Feds Sue Another Michigan City for Refusing Mosque Permits
By Tresa Baldas
The U.S. Department of Justice has filed a lawsuit against the city of Sterling Heights claiming the Detroit suburb was biased against Muslims when it shot down a plan to build a mosque there last year.
The Justice Department claims in the lawsuit filed Thursday in U.S. District Court in Detroit that Sterling Heights officials catered to the fears and views of anti-Muslim residents who showed up at public meetings and expressed views of all sorts in opposition to the mosque.
One person said "Remember 9/11," according to the lawsuit, while another held up a picture of a woman wearing a head covering and said he didn't want to "be near people like this" and a third person asked Homeland Security to screen the group that wanted the mosque, saying "they're cutting people's heads off; they kill our soldiers."
And it wasn't just residents who made such comments, the federal government claims, but elected officials did, too. According to the lawsuit, Sterling Heights Mayor Michael Taylor once asked whether the mosque could appear "less Middle Eastern" and more "generic."
The Justice Department lawsuit comes four months after the American Islamic Community Center filed its own lawsuit against the city, alleging Sterling Heights unlawfully denied the AICC an application for a special land use to build a mosque on 15 Mile between Ryan and Mound roads.
Both lawsuits accuse Sterling Heights of violating the Religious Land Use and Institutionalized Persons Act _ a 16-year-old law that prohibits the government from engaging in religious discrimination when making land use decisions.
The Justice Department lawsuit notes that since 2006, no application for special approval land use for a place of worship has been denied in Sterling Heights, "with the exception of the application" for the mosque. However, during this same period, the lawsuit notes, the city approved five special land use applications for places of worship.
At issue is a 9-0 vote by the Sterling Heights Planning Commission last year to reject building the mosque. City officials and residents have said their rejection was not based on bigotry, noting that the city already has a mosque, but over concerns that the location was not suitable for such a large building and could cause traffic problems.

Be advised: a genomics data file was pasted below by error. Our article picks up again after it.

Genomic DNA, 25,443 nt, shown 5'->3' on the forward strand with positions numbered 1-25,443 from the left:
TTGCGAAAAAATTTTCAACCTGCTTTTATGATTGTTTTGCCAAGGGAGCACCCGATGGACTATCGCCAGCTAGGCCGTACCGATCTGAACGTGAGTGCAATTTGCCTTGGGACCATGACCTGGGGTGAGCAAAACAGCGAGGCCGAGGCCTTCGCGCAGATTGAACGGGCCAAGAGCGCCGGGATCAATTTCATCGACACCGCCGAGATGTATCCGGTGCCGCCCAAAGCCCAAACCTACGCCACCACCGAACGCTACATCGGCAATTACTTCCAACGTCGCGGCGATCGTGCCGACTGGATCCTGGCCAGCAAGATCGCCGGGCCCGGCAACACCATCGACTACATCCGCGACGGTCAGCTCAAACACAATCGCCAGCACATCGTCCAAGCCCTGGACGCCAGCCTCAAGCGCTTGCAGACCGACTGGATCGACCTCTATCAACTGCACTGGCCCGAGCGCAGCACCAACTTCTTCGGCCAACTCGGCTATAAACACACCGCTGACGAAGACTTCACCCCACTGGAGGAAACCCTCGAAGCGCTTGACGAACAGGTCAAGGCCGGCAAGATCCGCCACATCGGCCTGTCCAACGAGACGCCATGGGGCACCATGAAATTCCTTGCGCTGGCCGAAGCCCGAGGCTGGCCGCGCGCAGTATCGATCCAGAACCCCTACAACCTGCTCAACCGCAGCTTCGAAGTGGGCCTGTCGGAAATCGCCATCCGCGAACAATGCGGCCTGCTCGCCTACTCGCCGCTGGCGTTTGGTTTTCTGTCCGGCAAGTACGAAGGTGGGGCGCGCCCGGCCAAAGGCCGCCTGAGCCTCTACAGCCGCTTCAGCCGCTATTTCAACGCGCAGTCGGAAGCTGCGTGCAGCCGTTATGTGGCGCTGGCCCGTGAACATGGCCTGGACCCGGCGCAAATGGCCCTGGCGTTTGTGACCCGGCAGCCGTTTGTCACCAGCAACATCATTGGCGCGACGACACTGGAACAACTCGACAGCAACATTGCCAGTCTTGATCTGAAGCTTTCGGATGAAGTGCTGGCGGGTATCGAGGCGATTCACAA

But the federal government isn't convinced.
According to the Justice Department lawsuit, the AICC, which is currently located in Madison Heights, wanted to build in Sterling Heights because it needed a more convenient location for its members and more space. The current facility, the suit alleges, is overcrowded during religious observances and isn't big enough to accommodate all of the group's educational and youth activities and special events. So the group embarked on a plan to build a bigger mosque in Sterling Heights, but was shot down.
"The Constitution protects the rights of religious communities to create the institutions and physical spaces they need to observe and practice their faith free from discriminatory barriers," Assistant Attorney General Vanita Gupta, head of the Civil Rights Division, said in a statement. "The Justice Department will continue to aggressively protect the rights of all communities to live, pray and worship free from religious discrimination and substantial burdens in local land use decisions."
Sterling Heights has denied the allegation, saying the city has long embraced diversity and inclusiveness and "continues to be interested in collaborating with the American Islamic Community Center (AICC)."
"The city has cooperated fully with the Department of Justice in this matter, and is surprised and disappointed in its decision to initiate this lawsuit at this time," the city of Sterling Heights said in a statement.
According to the statement, the AICC's land use request to build a mosque was denied by the Planning Commission "based on established land use criteria including the incompatibility with adjoining uses, insufficient parking, as well as overall size and height of the building, and not emotional feelings tied to religious beliefs either for or against the applicant."
"The city welcomes the AICC along with any other religious groups, to Sterling Heights and we will continue an open dialog to address areas of disagreement with respect to land use," the statement read.
City officials also defended the reputation of Sterling Heights as a city that welcomes and embraces diversity and inclusiveness, noting its diverse population represents "a wide variety of cultures, ethnicities and race."
"Sterling Heights has a solid reputation for inclusiveness and tolerance reflected in a wide variety of places of worship across the city, including two existing Mosques, a Sikh Temple, a Buddhist Temple, Christian churches of various denominations and a BAPS Shri Swaminarayan Mandi," the city said in a statement. "Sterling Heights is a community that has and continues to welcome diversity through many programs and events."
The case is one of several that have come up in recent years across metro Detroit involving mosques facing stiff opposition from nearby residents. The Department of Justice filed a lawsuit last year against Pittsfield Township in Washtenaw County after it denied an Islamic school permission to be built. In recent years, there has been strong opposition to mosques being built in West Bloomfield, Plymouth, and Warren.
(c)2016 Detroit Free Press